South Park: The Fractured But Whole Review

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South Park is one of those shows that will either elicit fond memories or indifference from those you ask. Some might not even realize that the show has been on for 20 years. I remember watching it in middle school and it being the most popular show in school. I fell off around the high school era but would come back now and then for the big episodes (a personal favorite was “Make Love Not Warcraft.”) When Ubisoft released South Park: The Stick of Truth in 2014, I revisited the world in this new video game format and had a blast playing it. The RPG elements mixed with the shows irreverent style of humor worked perfectly to offer something truly unique to the gaming world. We always knew a second game would be made, but after a bunch of delays, it was tough to determine just how good it would actually be. After sinking a decent amount of hours into the game’s campaign and experiencing all of the new mechanics, I can tell you that if you enjoyed the first, you’re going to find a lot to like with the second game in the series, The Fractured But Whole.

Story

South Park: The Fractured But Whole takes place immediately after the first game. You’re still playing the new kid in town, dubbed “Douchebag” by Cartman, and the fantasy game the kids are playing has reached a fever pitch. It’s then that Cartman decides the fantasy genre has just gotten stale and wants to start up a new game, Superheroes. He takes his best pals and heads towards his secret lair, his mom’s basement, leaving you out in the cold and uninvited. You’ll eventually force your way into his hideout and be given a humorous superhero origin story and then be on your way investigate a case of a missing cat. The story takes some crazy turns from here, as you’d likely expect, and South Park’s humor is constantly on display.

The gang is all here

One thing the first game did well was take characters/scenes from the entire series and put them on display throughout the game. With Fractured But Whole, it looks like they are only focusing on the more recent seasons, which is when the series started following a continuous story. That’s not bad since the topics covered in those seasons are pretty poignant with everything going on in today’s political/social spectrum, but fans who haven’t been paying attention to the cartoon in years may be left wondering why there are talking berries in people’s kitchens. I started playing the game without having seen the most recent episodes, but went back and started getting caught up. A lot was made clear and I got a bunch of the jokes after the fact. Not a deal breaker since the game itself is self contained and you don’t need to know this backstory, but it’s something worth mentioning as you may miss some inside jokes the game shares with fans.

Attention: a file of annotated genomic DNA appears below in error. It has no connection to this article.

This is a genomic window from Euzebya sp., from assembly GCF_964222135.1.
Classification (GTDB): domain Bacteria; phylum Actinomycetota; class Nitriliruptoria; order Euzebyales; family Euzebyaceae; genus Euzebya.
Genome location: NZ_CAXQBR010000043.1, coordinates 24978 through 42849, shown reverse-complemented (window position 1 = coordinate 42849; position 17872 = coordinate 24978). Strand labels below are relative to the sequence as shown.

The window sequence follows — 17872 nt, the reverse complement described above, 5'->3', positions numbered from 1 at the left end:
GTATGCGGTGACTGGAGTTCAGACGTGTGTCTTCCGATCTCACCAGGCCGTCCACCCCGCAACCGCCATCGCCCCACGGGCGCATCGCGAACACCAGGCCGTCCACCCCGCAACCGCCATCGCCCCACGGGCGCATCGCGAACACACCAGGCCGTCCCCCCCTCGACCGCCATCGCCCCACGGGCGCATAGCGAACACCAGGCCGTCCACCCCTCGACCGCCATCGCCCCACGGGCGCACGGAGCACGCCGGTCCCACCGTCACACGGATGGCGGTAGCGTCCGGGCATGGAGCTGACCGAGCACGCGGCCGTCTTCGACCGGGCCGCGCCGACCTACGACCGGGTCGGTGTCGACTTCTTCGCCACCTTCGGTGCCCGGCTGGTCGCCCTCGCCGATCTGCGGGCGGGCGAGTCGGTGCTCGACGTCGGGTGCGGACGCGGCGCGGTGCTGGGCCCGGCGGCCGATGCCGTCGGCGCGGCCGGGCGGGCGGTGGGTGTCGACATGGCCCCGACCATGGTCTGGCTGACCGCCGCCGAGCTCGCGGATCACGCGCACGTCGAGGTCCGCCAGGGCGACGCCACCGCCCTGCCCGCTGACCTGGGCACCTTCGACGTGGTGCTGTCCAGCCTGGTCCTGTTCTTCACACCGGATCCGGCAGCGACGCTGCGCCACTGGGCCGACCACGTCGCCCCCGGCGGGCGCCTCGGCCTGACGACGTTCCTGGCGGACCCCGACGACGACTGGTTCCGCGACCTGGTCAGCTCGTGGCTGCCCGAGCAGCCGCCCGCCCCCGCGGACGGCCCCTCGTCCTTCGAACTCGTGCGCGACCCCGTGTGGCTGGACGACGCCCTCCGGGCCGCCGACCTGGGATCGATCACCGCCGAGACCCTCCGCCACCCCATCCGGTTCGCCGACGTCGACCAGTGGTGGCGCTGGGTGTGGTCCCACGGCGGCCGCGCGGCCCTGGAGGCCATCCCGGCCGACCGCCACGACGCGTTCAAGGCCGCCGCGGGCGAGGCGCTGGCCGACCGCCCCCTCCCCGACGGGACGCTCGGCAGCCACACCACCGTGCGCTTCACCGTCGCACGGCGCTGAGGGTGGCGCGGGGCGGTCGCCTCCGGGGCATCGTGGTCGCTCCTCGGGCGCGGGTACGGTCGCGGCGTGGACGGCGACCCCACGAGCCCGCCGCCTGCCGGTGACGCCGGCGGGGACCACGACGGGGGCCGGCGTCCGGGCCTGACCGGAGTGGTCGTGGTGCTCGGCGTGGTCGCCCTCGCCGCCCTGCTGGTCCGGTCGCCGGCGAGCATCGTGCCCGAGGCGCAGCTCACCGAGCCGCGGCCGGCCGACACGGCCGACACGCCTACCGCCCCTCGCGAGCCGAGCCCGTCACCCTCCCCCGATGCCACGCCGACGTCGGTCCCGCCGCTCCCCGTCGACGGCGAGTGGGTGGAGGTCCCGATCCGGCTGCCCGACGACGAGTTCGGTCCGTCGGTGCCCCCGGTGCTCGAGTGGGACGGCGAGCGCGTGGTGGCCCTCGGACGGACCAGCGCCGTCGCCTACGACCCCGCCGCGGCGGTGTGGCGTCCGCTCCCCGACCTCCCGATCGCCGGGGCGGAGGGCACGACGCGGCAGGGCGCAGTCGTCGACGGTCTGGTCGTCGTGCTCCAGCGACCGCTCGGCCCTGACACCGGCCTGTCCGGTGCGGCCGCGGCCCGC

The overall story of the game is solid and gives you the up and coming superhero story a kid with a very wild imagination would most likely come up with. Unlike my childhood, these kids have an instagram like site they use to take selfies and continue their stories and build up fans. It’s a neat mechanic that has it’s own leveling system of sorts. Altogether, the kids superhero story is a perfect change of pace from the previous fantasy story and fits right at home with South Park humor.

Combat takes a slightly more tactical approach

Gameplay

If you played the first game, you’ll kind of know what to expect with the second. If you’re new to the series, basically know that it’s an RPG game where you find/craft items to raise your might (power) level and that number dictates how you’ll fare in any given event. Quests have power ratings that you need to meet in order to stand a chance and you’ll always know where you stand in the grand scheme of things. If you’re failing at a mission, you can look for some crafting items to build higher might items to equip or work on your strategy in the new more tactical gameplay.